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Here Lies a Man Who Knew How to Enlist in His Service Better Men Than Himself

Andrew Carnegie died at the age of 84 on August 11, 1919, in Lenox, Massachusetts. His death was brought on by pneumonia, but his wife and others speculated that his frustrating and unsuccessful attempts at securing peace during World War I—as well as its outcome—weakened him.

Carnegie died in the Berkshires in his country home, Shadowbrook, which was then the second-largest house in the US. Too weak to travel to Skibo, his estate in Scotland, he purchased Shadowbrook in 1917, where he retreated to spend the final years of his life as a recluse, save for a handful of family members and friends.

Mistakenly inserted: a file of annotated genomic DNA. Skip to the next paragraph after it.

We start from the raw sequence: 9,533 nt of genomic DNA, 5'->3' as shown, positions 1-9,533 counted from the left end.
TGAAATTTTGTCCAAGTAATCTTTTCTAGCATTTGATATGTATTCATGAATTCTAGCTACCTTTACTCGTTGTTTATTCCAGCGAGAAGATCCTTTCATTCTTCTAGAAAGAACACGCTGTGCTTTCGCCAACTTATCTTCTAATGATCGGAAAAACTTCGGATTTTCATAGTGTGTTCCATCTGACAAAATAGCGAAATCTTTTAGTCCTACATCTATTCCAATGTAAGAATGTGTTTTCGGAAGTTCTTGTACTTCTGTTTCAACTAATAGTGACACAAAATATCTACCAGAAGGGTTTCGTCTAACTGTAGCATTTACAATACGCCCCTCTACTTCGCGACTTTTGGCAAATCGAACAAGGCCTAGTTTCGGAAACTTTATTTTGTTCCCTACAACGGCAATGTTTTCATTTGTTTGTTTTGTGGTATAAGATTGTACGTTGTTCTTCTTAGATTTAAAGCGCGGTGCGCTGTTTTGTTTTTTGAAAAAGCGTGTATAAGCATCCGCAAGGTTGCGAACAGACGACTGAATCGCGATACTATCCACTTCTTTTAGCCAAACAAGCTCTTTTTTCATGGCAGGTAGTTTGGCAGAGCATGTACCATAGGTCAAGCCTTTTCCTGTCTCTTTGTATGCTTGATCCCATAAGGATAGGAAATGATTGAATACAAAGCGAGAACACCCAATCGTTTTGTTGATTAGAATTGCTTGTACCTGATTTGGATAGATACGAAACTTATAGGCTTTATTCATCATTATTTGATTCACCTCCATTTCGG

Following his death, there was a brief memorial service attended by his wife Louise, daughter Margaret, nieces and nephews, conductor and composer Walter Damrosch, and a dozen business associates. From Shadowbrook, his body was taken in a private train car to Tarrytown, New York, and buried at Sleepy Hollow Cemetery. By his wish, there were no public memorials erected in Scotland, Pittsburgh, or New York. Also at his request, there was no ceremony at his burial site.

In a 1901 speech in Hoboken, in which he presented the Stevens Institute of Technology—where he was a trustee—with a new engineering laboratory, Carnegie stated that he wished to have his tombstone inscribed with the words, “Here lies a man who knew how to enlist in his service better men than himself.” This did not happen; instead, chiseled into the base of a simple Celtic cross is the following inscription:



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